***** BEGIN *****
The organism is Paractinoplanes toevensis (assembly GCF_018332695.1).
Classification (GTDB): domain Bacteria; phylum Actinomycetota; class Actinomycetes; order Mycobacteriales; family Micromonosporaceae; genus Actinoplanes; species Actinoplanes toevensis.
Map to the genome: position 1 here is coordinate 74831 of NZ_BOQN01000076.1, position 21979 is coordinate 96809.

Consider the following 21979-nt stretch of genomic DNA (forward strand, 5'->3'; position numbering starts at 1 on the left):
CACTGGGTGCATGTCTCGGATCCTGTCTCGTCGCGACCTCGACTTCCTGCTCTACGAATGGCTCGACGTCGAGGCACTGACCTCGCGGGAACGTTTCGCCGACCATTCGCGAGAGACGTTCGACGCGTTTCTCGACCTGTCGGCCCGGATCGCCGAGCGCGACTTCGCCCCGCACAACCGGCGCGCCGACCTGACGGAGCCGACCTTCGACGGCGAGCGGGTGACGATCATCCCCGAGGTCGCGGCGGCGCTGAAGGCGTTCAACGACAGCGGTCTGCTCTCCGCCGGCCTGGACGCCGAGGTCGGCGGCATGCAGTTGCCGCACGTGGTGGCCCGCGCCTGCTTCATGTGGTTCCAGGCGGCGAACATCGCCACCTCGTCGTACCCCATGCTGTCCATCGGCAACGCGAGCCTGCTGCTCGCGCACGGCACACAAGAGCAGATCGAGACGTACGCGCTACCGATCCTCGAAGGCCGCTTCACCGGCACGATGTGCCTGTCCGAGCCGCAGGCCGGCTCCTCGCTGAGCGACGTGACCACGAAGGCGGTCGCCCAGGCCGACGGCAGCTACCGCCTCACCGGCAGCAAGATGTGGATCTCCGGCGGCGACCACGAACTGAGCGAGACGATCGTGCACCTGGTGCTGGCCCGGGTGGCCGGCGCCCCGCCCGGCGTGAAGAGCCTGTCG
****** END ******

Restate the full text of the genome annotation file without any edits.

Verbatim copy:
The organism is Paractinoplanes toevensis (assembly GCF_018332695.1).
Classification (GTDB): domain Bacteria; phylum Actinomycetota; class Actinomycetes; order Mycobacteriales; family Micromonosporaceae; genus Actinoplanes; species Actinoplanes toevensis.
Map to the genome: position 1 here is coordinate 74831 of NZ_BOQN01000076.1, position 21979 is coordinate 96809.

Consider the following 21979-nt stretch of genomic DNA (forward strand, 5'->3'; position numbering starts at 1 on the left):
CACTGGGTGCATGTCTCGGATCCTGTCTCGTCGCGACCTCGACTTCCTGCTCTACGAATGGCTCGACGTCGAGGCACTGACCTCGCGGGAACGTTTCGCCGACCATTCGCGAGAGACGTTCGACGCGTTTCTCGACCTGTCGGCCCGGATCGCCGAGCGCGACTTCGCCCCGCACAACCGGCGCGCCGACCTGACGGAGCCGACCTTCGACGGCGAGCGGGTGACGATCATCCCCGAGGTCGCGGCGGCGCTGAAGGCGTTCAACGACAGCGGTCTGCTCTCCGCCGGCCTGGACGCCGAGGTCGGCGGCATGCAGTTGCCGCACGTGGTGGCCCGCGCCTGCTTCATGTGGTTCCAGGCGGCGAACATCGCCACCTCGTCGTACCCCATGCTGTCCATCGGCAACGCGAGCCTGCTGCTCGCGCACGGCACACAAGAGCAGATCGAGACGTACGCGCTACCGATCCTCGAAGGCCGCTTCACCGGCACGATGTGCCTGTCCGAGCCGCAGGCCGGCTCCTCGCTGAGCGACGTGACCACGAAGGCGGTCGCCCAGGCCGACGGCAGCTACCGCCTCACCGGCAGCAAGATGTGGATCTCCGGCGGCGACCACGAACTGAGCGAGACGATCGTGCACCTGGTGCTGGCCCGGGTGGCCGGCGCCCCGCCCGGCGTGAAGAGCCTGTCG